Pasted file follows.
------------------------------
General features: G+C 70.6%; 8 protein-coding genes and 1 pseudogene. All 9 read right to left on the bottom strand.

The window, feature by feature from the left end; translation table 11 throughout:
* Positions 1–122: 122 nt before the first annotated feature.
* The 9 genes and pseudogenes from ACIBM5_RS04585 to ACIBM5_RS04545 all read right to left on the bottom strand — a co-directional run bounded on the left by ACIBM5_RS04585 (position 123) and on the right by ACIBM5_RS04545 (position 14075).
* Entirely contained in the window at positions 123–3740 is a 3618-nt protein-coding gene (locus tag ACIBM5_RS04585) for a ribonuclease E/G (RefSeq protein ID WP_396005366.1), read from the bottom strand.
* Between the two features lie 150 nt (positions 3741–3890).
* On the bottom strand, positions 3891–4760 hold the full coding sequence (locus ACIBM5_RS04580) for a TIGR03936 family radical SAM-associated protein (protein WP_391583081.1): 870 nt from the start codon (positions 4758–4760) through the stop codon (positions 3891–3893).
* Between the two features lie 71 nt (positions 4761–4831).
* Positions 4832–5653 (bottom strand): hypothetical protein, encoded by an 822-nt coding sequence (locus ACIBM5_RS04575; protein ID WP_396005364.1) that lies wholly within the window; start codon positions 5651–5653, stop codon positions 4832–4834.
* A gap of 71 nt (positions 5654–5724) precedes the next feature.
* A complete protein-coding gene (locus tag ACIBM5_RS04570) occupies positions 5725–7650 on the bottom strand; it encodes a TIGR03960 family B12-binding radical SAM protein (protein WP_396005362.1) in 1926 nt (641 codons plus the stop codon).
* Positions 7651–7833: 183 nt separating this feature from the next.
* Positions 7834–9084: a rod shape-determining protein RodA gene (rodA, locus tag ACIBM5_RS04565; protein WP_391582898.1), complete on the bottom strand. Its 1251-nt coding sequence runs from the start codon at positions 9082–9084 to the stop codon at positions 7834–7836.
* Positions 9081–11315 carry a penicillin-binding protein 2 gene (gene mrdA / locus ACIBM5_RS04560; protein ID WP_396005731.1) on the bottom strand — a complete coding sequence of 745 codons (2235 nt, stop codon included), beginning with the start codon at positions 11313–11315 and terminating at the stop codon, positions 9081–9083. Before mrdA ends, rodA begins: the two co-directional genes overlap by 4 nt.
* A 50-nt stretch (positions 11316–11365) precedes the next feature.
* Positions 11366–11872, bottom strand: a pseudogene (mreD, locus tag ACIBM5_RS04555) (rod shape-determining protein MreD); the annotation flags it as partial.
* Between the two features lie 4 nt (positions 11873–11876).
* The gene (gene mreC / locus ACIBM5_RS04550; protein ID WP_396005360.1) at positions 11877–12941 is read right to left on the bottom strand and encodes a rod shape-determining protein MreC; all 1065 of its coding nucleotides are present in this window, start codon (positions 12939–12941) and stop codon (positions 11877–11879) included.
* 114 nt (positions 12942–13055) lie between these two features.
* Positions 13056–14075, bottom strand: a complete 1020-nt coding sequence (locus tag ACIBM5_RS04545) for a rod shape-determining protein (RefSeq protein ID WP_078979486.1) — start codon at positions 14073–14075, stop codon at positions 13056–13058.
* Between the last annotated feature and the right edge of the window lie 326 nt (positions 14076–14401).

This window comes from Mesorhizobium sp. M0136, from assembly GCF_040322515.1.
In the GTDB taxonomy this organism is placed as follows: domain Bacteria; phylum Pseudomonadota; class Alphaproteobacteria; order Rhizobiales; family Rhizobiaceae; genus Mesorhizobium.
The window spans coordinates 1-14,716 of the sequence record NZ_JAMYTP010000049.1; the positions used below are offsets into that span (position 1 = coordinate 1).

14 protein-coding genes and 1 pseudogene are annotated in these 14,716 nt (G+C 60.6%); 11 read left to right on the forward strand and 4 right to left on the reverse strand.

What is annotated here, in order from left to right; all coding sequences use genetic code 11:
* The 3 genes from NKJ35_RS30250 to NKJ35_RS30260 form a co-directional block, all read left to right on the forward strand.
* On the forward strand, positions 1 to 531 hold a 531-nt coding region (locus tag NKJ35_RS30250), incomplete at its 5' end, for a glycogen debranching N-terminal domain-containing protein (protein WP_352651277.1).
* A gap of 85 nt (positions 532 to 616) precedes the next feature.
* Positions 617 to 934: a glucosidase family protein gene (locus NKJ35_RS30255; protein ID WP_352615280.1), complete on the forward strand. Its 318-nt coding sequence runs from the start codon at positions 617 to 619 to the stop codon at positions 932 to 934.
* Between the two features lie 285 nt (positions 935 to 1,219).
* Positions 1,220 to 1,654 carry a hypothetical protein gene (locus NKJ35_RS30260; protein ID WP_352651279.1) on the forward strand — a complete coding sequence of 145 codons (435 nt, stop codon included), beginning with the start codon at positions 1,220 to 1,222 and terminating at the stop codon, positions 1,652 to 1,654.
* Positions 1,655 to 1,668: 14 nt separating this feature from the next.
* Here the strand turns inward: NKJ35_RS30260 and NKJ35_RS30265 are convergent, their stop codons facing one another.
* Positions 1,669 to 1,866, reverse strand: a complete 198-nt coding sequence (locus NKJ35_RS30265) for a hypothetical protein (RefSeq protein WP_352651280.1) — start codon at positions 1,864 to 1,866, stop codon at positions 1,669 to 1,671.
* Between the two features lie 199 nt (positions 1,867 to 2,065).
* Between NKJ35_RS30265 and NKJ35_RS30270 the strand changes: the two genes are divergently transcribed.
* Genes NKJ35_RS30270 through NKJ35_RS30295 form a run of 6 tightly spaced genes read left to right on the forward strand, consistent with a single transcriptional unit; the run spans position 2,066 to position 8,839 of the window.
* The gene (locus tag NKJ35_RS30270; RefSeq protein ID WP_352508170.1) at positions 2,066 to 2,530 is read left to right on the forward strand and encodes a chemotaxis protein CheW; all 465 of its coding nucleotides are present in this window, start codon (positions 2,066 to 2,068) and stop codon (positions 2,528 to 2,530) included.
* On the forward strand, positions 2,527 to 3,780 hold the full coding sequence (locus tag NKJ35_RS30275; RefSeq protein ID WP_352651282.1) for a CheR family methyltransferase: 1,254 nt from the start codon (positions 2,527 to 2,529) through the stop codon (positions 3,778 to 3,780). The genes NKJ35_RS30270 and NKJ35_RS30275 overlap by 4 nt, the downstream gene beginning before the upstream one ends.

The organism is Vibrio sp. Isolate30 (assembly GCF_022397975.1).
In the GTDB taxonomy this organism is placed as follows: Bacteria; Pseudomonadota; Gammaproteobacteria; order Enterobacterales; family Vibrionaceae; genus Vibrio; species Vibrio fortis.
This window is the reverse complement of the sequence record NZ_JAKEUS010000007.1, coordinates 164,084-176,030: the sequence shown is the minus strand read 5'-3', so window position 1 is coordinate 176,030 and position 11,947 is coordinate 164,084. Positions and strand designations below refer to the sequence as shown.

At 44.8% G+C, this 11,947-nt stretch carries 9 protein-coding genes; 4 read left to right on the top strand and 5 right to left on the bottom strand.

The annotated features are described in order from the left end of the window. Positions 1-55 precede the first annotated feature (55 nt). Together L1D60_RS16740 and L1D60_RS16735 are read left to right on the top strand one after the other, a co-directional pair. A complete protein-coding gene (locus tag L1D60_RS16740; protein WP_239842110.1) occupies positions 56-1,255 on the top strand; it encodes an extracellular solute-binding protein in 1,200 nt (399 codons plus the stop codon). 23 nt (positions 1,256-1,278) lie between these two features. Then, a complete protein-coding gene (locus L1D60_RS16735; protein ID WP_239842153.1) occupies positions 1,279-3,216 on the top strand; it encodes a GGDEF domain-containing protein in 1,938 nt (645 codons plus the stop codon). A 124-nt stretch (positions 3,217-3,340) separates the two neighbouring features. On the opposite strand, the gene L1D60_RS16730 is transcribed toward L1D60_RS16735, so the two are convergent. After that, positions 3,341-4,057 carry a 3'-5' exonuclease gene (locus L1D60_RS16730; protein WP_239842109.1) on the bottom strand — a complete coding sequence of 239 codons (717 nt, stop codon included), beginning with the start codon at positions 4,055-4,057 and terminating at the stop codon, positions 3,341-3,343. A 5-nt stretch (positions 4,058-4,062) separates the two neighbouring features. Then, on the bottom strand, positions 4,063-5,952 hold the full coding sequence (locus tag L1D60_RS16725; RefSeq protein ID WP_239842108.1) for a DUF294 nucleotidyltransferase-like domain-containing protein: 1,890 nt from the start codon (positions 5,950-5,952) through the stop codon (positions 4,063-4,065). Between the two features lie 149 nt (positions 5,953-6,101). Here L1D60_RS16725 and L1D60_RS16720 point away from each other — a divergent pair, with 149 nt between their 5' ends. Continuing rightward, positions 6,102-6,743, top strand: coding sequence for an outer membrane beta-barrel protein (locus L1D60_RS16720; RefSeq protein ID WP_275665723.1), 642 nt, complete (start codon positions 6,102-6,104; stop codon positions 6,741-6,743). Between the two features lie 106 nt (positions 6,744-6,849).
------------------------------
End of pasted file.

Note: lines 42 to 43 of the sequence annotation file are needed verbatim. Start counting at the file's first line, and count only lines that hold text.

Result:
In the GTDB taxonomy this organism is placed as follows: Bacteria; Pseudomonadota; Gammaproteobacteria; order Enterobacterales; family Vibrionaceae; genus Vibrio; species Vibrio fortis.
This window is the reverse complement of the sequence record NZ_JAKEUS010000007.1, coordinates 164,084-176,030: the sequence shown is the minus strand read 5'-3', so window position 1 is coordinate 176,030 and position 11,947 is coordinate 164,084. Positions and strand designations below refer to the sequence as shown.